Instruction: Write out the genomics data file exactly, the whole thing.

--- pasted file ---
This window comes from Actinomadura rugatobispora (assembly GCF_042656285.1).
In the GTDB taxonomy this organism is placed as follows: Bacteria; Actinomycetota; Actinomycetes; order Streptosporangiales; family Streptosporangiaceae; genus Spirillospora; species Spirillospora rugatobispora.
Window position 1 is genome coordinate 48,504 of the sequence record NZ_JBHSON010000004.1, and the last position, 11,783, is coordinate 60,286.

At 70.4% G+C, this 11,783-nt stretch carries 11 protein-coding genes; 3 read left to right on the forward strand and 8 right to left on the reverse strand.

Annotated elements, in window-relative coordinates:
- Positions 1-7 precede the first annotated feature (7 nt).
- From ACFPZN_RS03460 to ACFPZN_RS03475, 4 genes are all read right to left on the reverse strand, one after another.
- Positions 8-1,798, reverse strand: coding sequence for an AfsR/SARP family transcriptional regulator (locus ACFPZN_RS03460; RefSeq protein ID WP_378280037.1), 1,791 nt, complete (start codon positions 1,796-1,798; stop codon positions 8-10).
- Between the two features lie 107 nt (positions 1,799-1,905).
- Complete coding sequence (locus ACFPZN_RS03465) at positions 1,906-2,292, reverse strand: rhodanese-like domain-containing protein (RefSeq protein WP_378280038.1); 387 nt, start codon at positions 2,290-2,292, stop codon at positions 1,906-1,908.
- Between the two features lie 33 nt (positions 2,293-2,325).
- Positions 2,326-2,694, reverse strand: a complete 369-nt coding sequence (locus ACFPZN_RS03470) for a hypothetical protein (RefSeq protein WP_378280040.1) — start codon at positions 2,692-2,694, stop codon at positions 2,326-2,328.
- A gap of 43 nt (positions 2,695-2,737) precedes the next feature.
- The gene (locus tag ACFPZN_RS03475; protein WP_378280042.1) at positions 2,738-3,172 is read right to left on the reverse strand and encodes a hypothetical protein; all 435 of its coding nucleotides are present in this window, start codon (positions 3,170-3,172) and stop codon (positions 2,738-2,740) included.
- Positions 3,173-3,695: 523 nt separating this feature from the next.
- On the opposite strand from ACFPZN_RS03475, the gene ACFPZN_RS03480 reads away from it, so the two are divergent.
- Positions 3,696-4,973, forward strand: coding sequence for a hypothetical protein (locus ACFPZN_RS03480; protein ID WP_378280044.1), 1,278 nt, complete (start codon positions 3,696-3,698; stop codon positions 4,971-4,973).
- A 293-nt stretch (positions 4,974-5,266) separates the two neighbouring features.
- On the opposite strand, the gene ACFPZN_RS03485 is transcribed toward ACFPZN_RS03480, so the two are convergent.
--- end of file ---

This window comes from Actinomadura rugatobispora (assembly GCF_042656285.1).
In the GTDB taxonomy this organism is placed as follows: Bacteria; Actinomycetota; Actinomycetes; order Streptosporangiales; family Streptosporangiaceae; genus Spirillospora; species Spirillospora rugatobispora.
Window position 1 is genome coordinate 48,504 of the sequence record NZ_JBHSON010000004.1, and the last position, 11,783, is coordinate 60,286.

At 70.4% G+C, this 11,783-nt stretch carries 11 protein-coding genes; 3 read left to right on the forward strand and 8 right to left on the reverse strand.

Annotated elements, in window-relative coordinates:
- Positions 1-7 precede the first annotated feature (7 nt).
- From ACFPZN_RS03460 to ACFPZN_RS03475, 4 genes are all read right to left on the reverse strand, one after another.
- Positions 8-1,798, reverse strand: coding sequence for an AfsR/SARP family transcriptional regulator (locus ACFPZN_RS03460; RefSeq protein ID WP_378280037.1), 1,791 nt, complete (start codon positions 1,796-1,798; stop codon positions 8-10).
- Between the two features lie 107 nt (positions 1,799-1,905).
- Complete coding sequence (locus ACFPZN_RS03465) at positions 1,906-2,292, reverse strand: rhodanese-like domain-containing protein (RefSeq protein WP_378280038.1); 387 nt, start codon at positions 2,290-2,292, stop codon at positions 1,906-1,908.
- Between the two features lie 33 nt (positions 2,293-2,325).
- Positions 2,326-2,694, reverse strand: a complete 369-nt coding sequence (locus ACFPZN_RS03470) for a hypothetical protein (RefSeq protein WP_378280040.1) — start codon at positions 2,692-2,694, stop codon at positions 2,326-2,328.
- A gap of 43 nt (positions 2,695-2,737) precedes the next feature.
- The gene (locus tag ACFPZN_RS03475; protein WP_378280042.1) at positions 2,738-3,172 is read right to left on the reverse strand and encodes a hypothetical protein; all 435 of its coding nucleotides are present in this window, start codon (positions 3,170-3,172) and stop codon (positions 2,738-2,740) included.
- Positions 3,173-3,695: 523 nt separating this feature from the next.
- On the opposite strand from ACFPZN_RS03475, the gene ACFPZN_RS03480 reads away from it, so the two are divergent.
- Positions 3,696-4,973, forward strand: coding sequence for a hypothetical protein (locus ACFPZN_RS03480; protein ID WP_378280044.1), 1,278 nt, complete (start codon positions 3,696-3,698; stop codon positions 4,971-4,973).
- A 293-nt stretch (positions 4,974-5,266) separates the two neighbouring features.
- On the opposite strand, the gene ACFPZN_RS03485 is transcribed toward ACFPZN_RS03480, so the two are convergent.